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Through our very own editors and guest writers, this blog will discuss the INSIDE scoop on the admissions process of various schools and programs. If you wish to ask a specific question, please write to us, and we will make every attempt to address your questions in our future blog discussions.
Saturday, January 21, 2012
Problems with Diversity in Law School and Legal Practice
For all of the discourse about affirmative action initiatives at the university and post-graduate level, what's often left out of the discussion are the de facto realities for minority professionals in the white collar world. Whatever your position upon the idea of preferential treatment in college admissions (and even the semantics are politically charged), people of color are still grossly underrepresented in high-salaried, high-powered professions. Are we living in a post-racial society? Probably not.

The National Association for Law Placement (NALP), an association dedicated to career counseling and planning for legal professionals, also tracks the presence of women and minorities within law firms across the country. In November of 2011, the NALP released a significant report noting that women still comprised fewer than 20% of national partnership positions (women account for just over 30% of associate positions). Minorities account for just 6% of partnership positions, with minority women comprising just over 2% of partnership spots. A January 2012 bulletin from the NALP reiterates the fact that, while the numbers of minority and women have been steadily growing over the past few decades, the growth is slow and statistics must be carefully parsed. For instance, many firms have no minority partners at all. Further investigation demonstrates that the growth in minority associates and partners is largely attributable to Asians, who account for nearly half of all associates in the firms polled.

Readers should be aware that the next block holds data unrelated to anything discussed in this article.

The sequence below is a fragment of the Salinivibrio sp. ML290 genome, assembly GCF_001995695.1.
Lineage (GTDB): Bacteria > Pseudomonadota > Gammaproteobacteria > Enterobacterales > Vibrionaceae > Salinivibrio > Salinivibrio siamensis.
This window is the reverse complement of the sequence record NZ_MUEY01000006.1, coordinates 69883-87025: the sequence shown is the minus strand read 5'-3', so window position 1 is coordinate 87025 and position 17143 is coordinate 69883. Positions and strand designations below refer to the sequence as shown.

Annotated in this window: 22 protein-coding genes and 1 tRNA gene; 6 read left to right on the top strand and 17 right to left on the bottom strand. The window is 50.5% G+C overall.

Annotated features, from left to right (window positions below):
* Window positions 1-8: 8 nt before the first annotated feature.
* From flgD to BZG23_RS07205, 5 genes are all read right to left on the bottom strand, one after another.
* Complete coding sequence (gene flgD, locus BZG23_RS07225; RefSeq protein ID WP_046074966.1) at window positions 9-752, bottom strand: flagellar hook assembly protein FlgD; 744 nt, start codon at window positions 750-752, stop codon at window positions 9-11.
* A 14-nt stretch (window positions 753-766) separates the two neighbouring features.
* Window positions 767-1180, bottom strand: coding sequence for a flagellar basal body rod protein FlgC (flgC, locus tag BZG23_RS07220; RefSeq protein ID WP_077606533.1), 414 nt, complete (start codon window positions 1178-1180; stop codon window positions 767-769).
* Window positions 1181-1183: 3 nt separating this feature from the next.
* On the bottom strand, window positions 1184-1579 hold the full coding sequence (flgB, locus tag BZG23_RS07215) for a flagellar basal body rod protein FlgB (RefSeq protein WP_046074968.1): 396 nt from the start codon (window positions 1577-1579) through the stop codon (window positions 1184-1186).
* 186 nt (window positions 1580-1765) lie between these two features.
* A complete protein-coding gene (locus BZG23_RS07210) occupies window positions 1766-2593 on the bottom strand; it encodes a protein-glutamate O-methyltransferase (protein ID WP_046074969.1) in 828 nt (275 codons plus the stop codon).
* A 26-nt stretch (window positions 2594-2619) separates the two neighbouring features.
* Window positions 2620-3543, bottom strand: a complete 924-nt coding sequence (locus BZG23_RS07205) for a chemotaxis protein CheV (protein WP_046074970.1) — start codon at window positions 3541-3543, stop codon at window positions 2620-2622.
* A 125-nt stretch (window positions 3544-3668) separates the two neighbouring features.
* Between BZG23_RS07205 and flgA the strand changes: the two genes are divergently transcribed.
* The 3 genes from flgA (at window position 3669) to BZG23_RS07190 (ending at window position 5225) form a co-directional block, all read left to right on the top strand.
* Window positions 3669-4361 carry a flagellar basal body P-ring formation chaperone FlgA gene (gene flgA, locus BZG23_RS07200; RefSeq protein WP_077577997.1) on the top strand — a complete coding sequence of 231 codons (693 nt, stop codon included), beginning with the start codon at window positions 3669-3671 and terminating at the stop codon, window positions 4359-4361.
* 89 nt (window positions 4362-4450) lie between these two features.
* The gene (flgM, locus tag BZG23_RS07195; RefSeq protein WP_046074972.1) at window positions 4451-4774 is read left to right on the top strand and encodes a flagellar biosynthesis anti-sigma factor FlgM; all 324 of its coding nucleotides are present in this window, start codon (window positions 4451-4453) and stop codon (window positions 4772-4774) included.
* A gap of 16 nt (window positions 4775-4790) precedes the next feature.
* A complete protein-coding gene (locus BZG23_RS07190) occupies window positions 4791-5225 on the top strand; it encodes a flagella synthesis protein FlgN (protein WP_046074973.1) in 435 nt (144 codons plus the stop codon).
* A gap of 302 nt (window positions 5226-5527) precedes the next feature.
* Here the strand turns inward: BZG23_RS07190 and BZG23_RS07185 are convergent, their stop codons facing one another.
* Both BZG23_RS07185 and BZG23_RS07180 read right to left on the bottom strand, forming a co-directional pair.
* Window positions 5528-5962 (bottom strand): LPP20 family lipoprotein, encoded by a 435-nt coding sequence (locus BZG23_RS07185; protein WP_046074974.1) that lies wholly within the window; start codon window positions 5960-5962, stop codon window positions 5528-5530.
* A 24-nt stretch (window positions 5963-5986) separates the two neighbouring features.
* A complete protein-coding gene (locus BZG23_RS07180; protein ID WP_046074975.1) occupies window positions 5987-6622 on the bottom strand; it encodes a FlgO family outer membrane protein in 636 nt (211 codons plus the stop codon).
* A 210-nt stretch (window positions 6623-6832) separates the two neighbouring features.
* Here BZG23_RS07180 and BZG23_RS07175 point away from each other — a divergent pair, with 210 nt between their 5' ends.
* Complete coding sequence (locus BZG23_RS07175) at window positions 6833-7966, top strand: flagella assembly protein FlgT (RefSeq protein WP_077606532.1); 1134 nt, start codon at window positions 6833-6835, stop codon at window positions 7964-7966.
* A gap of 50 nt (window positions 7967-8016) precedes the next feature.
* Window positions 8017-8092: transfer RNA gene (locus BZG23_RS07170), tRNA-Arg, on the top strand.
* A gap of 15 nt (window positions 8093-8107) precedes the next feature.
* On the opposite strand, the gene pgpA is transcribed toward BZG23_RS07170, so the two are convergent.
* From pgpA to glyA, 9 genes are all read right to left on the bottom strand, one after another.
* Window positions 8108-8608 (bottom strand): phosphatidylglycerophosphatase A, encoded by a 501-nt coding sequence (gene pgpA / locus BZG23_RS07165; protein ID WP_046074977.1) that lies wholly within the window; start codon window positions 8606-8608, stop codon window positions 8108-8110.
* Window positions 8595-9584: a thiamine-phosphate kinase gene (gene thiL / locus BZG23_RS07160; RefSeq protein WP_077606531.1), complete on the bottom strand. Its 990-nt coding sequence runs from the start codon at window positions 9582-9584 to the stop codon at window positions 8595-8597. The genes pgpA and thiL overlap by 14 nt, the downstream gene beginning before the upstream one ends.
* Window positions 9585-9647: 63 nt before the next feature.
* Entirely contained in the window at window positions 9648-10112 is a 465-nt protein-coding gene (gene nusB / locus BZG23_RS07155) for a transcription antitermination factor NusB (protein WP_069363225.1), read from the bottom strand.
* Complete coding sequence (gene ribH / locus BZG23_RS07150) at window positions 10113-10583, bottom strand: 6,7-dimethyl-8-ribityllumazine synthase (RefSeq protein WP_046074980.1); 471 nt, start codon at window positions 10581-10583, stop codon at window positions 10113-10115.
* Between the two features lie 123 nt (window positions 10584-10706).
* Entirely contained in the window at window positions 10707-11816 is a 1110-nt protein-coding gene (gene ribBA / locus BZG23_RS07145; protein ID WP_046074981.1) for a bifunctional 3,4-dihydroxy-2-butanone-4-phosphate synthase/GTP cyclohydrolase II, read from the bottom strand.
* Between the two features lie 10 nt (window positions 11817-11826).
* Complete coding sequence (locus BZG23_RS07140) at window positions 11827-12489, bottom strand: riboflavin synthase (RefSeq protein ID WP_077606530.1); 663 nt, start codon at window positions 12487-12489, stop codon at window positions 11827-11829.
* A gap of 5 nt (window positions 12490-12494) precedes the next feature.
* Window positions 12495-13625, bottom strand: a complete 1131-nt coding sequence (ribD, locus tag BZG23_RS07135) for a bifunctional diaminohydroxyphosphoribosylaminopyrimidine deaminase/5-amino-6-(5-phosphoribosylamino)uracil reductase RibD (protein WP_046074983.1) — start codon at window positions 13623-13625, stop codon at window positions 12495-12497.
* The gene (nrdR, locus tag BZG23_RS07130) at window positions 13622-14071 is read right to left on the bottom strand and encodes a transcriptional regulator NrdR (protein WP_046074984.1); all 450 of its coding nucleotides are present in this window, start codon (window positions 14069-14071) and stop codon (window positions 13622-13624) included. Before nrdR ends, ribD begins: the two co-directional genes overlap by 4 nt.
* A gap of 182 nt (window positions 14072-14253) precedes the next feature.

Certainly, this is just one report, but both the American Bar Association (ABA) and the Law School Admission Council (LSAC), recognize the need for encouraging minority enrollment in law schools. is the LSAC's answer to an outreach program introduced at the undergraduate level in order to encourage enrollment. Clearly, there's no quick fix for racial inequity in the legal profession, but keeping an eye on the current reality and trying to shift the current tide is an important first step in the right direction.


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